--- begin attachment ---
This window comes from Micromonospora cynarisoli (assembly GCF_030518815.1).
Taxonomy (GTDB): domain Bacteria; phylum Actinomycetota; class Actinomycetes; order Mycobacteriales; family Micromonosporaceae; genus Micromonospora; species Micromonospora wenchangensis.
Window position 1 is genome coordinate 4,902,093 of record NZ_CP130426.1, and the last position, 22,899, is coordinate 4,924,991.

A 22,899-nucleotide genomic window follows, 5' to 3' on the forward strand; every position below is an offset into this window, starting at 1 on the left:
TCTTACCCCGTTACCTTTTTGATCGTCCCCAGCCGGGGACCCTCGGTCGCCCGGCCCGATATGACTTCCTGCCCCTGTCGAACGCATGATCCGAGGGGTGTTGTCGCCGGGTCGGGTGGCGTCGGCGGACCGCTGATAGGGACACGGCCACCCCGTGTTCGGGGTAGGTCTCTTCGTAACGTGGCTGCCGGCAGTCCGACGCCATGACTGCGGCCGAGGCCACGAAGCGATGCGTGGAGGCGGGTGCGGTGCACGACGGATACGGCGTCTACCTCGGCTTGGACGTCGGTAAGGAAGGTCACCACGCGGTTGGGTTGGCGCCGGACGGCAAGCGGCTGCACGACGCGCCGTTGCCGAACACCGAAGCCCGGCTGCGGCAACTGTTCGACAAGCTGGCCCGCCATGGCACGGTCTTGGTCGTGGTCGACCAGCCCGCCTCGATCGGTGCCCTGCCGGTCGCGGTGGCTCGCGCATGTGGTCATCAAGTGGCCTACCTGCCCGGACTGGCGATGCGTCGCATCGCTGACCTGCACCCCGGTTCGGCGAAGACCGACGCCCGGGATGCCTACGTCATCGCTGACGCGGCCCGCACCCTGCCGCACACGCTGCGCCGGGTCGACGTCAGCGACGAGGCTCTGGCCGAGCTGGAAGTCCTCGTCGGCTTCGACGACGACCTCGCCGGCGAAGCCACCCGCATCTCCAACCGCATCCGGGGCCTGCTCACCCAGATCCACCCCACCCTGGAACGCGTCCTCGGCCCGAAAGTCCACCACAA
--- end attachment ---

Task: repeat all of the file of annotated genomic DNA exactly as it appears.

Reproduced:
This window comes from Micromonospora cynarisoli (assembly GCF_030518815.1).
Taxonomy (GTDB): domain Bacteria; phylum Actinomycetota; class Actinomycetes; order Mycobacteriales; family Micromonosporaceae; genus Micromonospora; species Micromonospora wenchangensis.
Window position 1 is genome coordinate 4,902,093 of record NZ_CP130426.1, and the last position, 22,899, is coordinate 4,924,991.

A 22,899-nucleotide genomic window follows, 5' to 3' on the forward strand; every position below is an offset into this window, starting at 1 on the left:
TCTTACCCCGTTACCTTTTTGATCGTCCCCAGCCGGGGACCCTCGGTCGCCCGGCCCGATATGACTTCCTGCCCCTGTCGAACGCATGATCCGAGGGGTGTTGTCGCCGGGTCGGGTGGCGTCGGCGGACCGCTGATAGGGACACGGCCACCCCGTGTTCGGGGTAGGTCTCTTCGTAACGTGGCTGCCGGCAGTCCGACGCCATGACTGCGGCCGAGGCCACGAAGCGATGCGTGGAGGCGGGTGCGGTGCACGACGGATACGGCGTCTACCTCGGCTTGGACGTCGGTAAGGAAGGTCACCACGCGGTTGGGTTGGCGCCGGACGGCAAGCGGCTGCACGACGCGCCGTTGCCGAACACCGAAGCCCGGCTGCGGCAACTGTTCGACAAGCTGGCCCGCCATGGCACGGTCTTGGTCGTGGTCGACCAGCCCGCCTCGATCGGTGCCCTGCCGGTCGCGGTGGCTCGCGCATGTGGTCATCAAGTGGCCTACCTGCCCGGACTGGCGATGCGTCGCATCGCTGACCTGCACCCCGGTTCGGCGAAGACCGACGCCCGGGATGCCTACGTCATCGCTGACGCGGCCCGCACCCTGCCGCACACGCTGCGCCGGGTCGACGTCAGCGACGAGGCTCTGGCCGAGCTGGAAGTCCTCGTCGGCTTCGACGACGACCTCGCCGGCGAAGCCACCCGCATCTCCAACCGCATCCGGGGCCTGCTCACCCAGATCCACCCCACCCTGGAACGCGTCCTCGGCCCGAAAGTCCACCACAA